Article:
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Challenging a foundation of shame

Challenging a foundation of shame

Challenging a foundation of shame

Catherine Philpot, left, with her husband David, centre, and son Harrison.

by Dr Catherine Philpot

When I was 11 years old, my family moved. I started at a new school where I was teased and bullied in ways that made me think there must be something wrong with me. My insecurity built over the year, to the point that I wanted to be sick so I could avoid school altogether. When I eventually did get sick, I felt guilty for wanting it. I was scared of returning to school, scared of getting better, and of people thinking that I was a bad girl who had faked it all along.

My sickness worsened and with it, depression. Though I did try to get better, I was hospitalised, not eating and not able to walk. After a month in the Royal Darwin Hospital, I was flown to the Adelaide Children’s Hospital, where I stayed for another two and a half months.

DEFINING TIME

That was one of the most defining periods in my life. My extended family lived in Adelaide, and my grandma came to visit. I’d just been diagnosed with depression. I felt bad because I didn’t understand the diagnosis and thought it meant people would think I had made the whole thing up, that I wanted it, and was just doing it for attention.

And then that’s what my grandma said – those words that I was worried that people were thinking. But with such venom. She added to it, too, saying, “We always knew you were a faker. An attention-seeker. I can’t believe you would hurt your family like this.”

That moment, that whole period of illness, haunted me in lots of ways. I wanted to get better and get out of there in a hurry. I worked hard and was allowed to go home.

My psychiatrist at the time said that people wouldn’t understand what I’d been through, so maybe just tell them that you were sick. The sense that no one would understand me and that perhaps I had done something wrong stayed. I carried a sense of shame but also a feeling that if I worked hard enough and looked good on the outside, everything would be okay again. So that became the new kind of Catherine.

My parents weren’t perfect, but they never failed to love me. My mother heard what my grandma said at the time and argued with it, said it wasn’t true. That’s not who I was. That’s not what happened. I think it was a situation that hurt them and was hard for us to talk about, but their love never wavered. That was an important part of my survival and my understanding of love.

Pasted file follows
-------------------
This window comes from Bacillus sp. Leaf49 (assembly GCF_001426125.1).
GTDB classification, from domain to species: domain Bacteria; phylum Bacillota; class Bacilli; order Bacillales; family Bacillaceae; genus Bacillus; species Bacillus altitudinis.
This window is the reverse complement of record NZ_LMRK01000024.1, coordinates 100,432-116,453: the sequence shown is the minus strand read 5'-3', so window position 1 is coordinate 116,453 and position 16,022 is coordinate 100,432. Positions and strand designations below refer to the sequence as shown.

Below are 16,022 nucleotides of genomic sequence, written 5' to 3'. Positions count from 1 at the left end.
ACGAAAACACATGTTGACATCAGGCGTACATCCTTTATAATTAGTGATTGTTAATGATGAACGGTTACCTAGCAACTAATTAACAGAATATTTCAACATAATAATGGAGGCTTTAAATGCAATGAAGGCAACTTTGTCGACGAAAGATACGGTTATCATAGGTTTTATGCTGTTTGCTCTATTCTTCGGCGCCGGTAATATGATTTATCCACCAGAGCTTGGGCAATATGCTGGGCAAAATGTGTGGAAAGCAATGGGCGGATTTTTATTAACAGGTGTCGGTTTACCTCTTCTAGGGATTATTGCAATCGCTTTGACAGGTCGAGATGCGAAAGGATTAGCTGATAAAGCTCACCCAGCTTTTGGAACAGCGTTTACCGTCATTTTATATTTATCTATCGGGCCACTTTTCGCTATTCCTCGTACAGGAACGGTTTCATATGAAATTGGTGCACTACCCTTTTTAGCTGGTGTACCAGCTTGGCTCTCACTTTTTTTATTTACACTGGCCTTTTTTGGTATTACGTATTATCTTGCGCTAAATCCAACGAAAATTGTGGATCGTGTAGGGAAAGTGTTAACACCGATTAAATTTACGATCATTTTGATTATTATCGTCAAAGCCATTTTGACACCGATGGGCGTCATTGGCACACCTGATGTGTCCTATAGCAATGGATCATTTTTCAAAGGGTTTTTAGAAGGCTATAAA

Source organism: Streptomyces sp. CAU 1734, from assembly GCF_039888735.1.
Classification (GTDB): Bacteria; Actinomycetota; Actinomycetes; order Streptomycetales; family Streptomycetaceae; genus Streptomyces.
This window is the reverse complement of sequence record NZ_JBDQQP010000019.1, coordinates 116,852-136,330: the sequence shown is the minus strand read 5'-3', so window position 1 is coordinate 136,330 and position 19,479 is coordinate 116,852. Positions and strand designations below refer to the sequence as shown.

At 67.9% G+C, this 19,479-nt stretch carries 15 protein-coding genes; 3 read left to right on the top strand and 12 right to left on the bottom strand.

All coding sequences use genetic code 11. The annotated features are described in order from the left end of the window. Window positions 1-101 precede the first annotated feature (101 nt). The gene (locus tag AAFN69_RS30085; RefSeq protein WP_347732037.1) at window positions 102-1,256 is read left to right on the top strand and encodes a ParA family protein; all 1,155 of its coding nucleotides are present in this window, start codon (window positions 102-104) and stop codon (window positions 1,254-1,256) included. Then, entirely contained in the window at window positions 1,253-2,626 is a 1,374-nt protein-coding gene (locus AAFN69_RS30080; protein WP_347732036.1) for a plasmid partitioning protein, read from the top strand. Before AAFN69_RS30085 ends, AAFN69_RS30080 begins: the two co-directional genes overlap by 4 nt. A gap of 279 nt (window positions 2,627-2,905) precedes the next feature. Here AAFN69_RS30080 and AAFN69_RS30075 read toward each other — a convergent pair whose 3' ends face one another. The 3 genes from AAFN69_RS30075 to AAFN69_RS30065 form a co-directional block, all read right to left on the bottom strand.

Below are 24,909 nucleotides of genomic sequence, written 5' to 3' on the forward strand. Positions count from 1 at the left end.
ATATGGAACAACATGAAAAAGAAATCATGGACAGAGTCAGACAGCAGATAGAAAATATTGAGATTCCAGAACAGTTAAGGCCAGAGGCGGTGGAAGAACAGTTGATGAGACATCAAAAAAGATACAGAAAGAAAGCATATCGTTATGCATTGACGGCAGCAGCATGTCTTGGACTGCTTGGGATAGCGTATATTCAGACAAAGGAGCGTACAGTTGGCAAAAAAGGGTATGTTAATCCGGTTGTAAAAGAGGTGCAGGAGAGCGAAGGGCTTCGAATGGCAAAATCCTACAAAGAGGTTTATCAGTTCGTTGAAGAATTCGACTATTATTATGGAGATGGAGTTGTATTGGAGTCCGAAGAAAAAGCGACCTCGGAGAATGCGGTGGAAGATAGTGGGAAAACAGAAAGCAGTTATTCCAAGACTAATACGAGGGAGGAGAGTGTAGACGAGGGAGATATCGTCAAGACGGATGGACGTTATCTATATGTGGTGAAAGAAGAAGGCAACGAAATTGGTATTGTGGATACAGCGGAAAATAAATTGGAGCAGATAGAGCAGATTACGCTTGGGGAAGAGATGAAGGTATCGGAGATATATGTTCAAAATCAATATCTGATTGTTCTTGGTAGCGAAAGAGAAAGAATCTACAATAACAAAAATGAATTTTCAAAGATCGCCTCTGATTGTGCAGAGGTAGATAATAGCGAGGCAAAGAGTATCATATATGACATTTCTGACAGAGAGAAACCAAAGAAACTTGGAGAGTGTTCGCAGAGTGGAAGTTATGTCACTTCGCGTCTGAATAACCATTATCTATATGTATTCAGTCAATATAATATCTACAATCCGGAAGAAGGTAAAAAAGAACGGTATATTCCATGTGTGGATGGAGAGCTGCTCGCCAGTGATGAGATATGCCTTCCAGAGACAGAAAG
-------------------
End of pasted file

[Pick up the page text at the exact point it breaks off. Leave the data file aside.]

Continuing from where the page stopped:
GRACE

But it would take over 10 years for that foundation of shame to be challenged. I was in a church meeting, yet again feeling ashamed of standards I couldn’t meet, when the person leading the service said, “I invite you to picture yourself in the presence of God.”

I closed my eyes, and the picture that came to mind was me: bowed down, on the floor, head in my hands. Behind me was Jesus with his arms open wide, just waiting for me to stand up, see he was there and that he loved me. It helped me realise that my shame was keeping me down and that Jesus’ love for me was bigger than anything I’d ever done wrong. That was the defining moment of Catherine the Christian. Though I grew up in the Church, that was when I understood the grace of God for myself.

It’s ironic that God called me and engineered my life so that I became a psychologist who listens  to  people’s  stories  over  and  over  again – people who don’t feel worthy enough, who feel ashamed. I can show people the love and grace that Christ has shown me. As I do that, I receive it for myself. When you love someone else with the love of Jesus, you can’t help but get it on the rebound. You realise God loves them so much because he loves you that much too. It just becomes this beautiful circle of love. And that’s where I like to live my life.

My 15-year-old self is somewhere in that mess of having the shameful past that she doesn’t tell anybody about, ever, and feeling alone at another new school. She doesn’t think she fits in. So, what do I say to her? God loves you so much just the way you are, and you don’t have to be good enough for him.

Dr Catherine Philpot is a psychologist and Salvation Army officer.

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